- Collaboration platform
- Code export
- Can be integrated with Jira Cloud, Zeplin, and more
- Offering the essential web designer tools ( it’s a12MB in comparison to Photoshop CS5, which is 412MB)
- No font-rendering woes, it stays the same on the web
- You can design elements like icons etc and reuse them
- Collaboration platform
- The export codes let you refine and use your creations in other apps
- Built-in grids
- Autosave and multiple artboards
- Device-mirroring (you can mirror your designs on devices to test how they look)
- Can slow down your machine
- Doesn’t let you create permanent color palettes
- The learning curve makes you throw yourself out of your comfort zone
- Some say it isn’t user-friendly however, to each its own
5. Marvel App
If you’re taking baby steps and need to give your idea or concept a tangible form then Marvel is your go to app. 5
This mobile app design platform was created for everyone, not just app developers or designers. Hence, it’s simplicity and user-friendly interface. You can create first-rate prototypes or mockups without hassle.
Some of its users include IBM, Buzzfeed, Deliveroo, Stripe, and more.
Main features are:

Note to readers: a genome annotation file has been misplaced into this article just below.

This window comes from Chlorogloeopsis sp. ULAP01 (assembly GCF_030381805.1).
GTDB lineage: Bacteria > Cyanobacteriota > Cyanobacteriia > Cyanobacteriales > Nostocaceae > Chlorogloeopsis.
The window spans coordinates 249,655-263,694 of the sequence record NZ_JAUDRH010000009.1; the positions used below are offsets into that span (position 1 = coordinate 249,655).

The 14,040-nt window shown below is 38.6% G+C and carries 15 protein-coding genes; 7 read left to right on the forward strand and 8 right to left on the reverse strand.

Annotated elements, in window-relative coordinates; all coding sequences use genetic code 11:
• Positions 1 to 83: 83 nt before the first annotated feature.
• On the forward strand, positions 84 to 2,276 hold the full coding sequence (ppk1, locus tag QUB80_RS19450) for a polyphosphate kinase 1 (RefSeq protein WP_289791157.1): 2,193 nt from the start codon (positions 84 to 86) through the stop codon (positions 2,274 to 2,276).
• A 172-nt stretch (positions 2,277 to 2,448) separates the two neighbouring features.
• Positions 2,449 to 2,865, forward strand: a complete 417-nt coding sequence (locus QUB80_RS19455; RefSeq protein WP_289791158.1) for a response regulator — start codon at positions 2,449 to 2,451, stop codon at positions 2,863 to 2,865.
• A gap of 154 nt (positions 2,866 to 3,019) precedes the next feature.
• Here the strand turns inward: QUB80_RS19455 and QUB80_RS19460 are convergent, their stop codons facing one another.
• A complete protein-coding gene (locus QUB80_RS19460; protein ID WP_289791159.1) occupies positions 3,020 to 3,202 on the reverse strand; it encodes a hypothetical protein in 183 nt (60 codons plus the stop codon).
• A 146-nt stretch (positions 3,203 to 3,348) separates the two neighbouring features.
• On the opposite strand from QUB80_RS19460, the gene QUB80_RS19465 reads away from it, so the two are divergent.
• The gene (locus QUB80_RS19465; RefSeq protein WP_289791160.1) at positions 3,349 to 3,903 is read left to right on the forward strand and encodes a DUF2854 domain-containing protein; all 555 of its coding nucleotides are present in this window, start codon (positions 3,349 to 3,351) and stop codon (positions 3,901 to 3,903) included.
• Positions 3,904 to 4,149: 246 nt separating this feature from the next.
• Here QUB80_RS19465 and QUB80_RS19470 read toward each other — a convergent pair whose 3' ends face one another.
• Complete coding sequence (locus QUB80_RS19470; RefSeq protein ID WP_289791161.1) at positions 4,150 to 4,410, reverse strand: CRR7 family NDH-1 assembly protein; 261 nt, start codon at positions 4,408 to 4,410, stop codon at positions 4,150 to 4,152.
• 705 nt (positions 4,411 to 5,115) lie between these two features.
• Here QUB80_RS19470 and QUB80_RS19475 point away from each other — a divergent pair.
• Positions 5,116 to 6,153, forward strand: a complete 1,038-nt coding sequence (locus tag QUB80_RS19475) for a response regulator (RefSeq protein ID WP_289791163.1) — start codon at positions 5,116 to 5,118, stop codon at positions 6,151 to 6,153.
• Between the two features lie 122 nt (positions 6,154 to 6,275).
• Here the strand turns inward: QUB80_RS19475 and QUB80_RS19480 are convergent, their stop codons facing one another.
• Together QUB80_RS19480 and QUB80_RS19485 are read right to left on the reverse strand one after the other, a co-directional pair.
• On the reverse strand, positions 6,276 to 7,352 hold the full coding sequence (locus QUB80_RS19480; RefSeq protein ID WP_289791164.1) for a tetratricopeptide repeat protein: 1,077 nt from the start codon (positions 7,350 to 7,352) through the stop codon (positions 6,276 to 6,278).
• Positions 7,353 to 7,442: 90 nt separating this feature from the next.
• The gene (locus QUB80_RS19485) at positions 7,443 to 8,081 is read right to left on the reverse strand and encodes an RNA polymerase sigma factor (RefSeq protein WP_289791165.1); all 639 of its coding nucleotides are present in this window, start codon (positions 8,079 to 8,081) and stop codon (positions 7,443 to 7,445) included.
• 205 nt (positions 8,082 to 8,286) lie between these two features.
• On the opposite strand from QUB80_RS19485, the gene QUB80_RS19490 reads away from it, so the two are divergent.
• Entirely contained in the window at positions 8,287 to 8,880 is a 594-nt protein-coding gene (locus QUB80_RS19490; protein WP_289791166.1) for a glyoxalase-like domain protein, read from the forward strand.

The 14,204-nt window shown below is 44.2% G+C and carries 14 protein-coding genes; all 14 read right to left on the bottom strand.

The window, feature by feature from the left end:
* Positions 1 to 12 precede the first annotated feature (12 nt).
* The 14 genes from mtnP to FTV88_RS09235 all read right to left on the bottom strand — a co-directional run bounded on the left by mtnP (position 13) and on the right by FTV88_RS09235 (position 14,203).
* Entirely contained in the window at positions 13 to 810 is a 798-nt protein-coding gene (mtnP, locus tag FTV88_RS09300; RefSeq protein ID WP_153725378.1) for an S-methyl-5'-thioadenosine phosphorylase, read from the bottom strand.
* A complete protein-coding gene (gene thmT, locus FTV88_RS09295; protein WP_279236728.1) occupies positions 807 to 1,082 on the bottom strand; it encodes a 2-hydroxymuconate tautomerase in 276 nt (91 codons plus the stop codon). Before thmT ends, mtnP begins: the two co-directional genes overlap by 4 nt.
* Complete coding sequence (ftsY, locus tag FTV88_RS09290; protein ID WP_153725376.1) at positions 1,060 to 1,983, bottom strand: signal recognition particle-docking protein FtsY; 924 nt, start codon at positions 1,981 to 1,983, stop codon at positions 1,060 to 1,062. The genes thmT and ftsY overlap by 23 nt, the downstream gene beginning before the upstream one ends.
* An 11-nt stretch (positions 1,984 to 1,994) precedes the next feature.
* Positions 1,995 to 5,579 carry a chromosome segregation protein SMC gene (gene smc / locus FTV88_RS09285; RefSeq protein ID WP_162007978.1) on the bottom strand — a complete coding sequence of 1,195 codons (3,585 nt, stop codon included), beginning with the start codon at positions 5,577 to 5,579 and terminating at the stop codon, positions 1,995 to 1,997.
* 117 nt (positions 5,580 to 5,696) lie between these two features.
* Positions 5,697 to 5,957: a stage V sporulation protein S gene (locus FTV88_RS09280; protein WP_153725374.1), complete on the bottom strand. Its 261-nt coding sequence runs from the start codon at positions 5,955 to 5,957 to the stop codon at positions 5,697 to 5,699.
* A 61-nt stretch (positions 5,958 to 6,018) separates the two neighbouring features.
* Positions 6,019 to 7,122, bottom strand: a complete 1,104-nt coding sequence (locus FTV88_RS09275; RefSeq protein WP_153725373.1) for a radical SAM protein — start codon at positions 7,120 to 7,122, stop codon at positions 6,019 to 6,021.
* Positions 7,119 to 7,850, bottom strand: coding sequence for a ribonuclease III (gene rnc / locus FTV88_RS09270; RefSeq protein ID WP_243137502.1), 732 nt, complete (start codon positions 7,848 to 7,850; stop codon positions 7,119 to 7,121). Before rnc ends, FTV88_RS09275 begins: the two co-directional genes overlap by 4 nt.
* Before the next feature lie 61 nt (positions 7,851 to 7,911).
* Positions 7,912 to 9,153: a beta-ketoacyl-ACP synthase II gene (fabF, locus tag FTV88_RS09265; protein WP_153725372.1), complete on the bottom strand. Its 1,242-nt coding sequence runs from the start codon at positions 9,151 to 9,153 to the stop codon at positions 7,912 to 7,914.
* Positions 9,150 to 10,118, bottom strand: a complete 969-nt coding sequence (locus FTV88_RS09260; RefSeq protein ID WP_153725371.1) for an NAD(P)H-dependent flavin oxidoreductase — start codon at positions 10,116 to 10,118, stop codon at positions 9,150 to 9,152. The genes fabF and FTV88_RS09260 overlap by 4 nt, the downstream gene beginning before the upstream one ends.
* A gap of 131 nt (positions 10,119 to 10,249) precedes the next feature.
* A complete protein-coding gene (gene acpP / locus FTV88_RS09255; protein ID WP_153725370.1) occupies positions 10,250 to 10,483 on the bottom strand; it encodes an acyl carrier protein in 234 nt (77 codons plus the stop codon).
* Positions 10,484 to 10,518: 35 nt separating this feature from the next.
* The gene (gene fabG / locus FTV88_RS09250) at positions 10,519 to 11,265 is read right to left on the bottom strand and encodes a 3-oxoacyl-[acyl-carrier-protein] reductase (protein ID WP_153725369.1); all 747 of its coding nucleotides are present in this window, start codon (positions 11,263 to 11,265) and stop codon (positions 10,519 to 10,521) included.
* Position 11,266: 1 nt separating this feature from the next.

- Lets you create wireframes and mockups
- Lets you design website or app prototypes from your browser
- Lets you sync designs from other apps like Sketch
- You can design as well as test and scale
- Lets you collaborate with your team
- Lets you download assets or generate Android XML, CSS, and Swift codes for your prototypes
- Easier to set up and work on
- User-friendly interface
- Cloud-based prototyping and wireframing
- Offers Plugins for sketch and photoshop
- Lets you share the URL in a single click, interested people can easily view it in their browsers
- Costly and trial only allows 2 projects per user
- Doesn’t work offline
- You can’t animate mockup screens (isn’t the end of the world although)
Judgment: Which is better?
All the above discussed mobile app designing tools have pros and cons. What I’m trying to put out here is that each tool offers something that is better for a certain stage of the design process.
There is no one best all-in-one tool when it comes to UI/UX design. Whether it’s Sketch, Figma, InVision, or Adobe, they all catapult the strong and the weak points. To reach the best decision, do your research and take the time to try them out.
Humans are unique, so are tools. Different tools work best for different people, so be confident and experiment all you want. Better yet take a walk through YouTube tutorials before you pick the one best suited to you.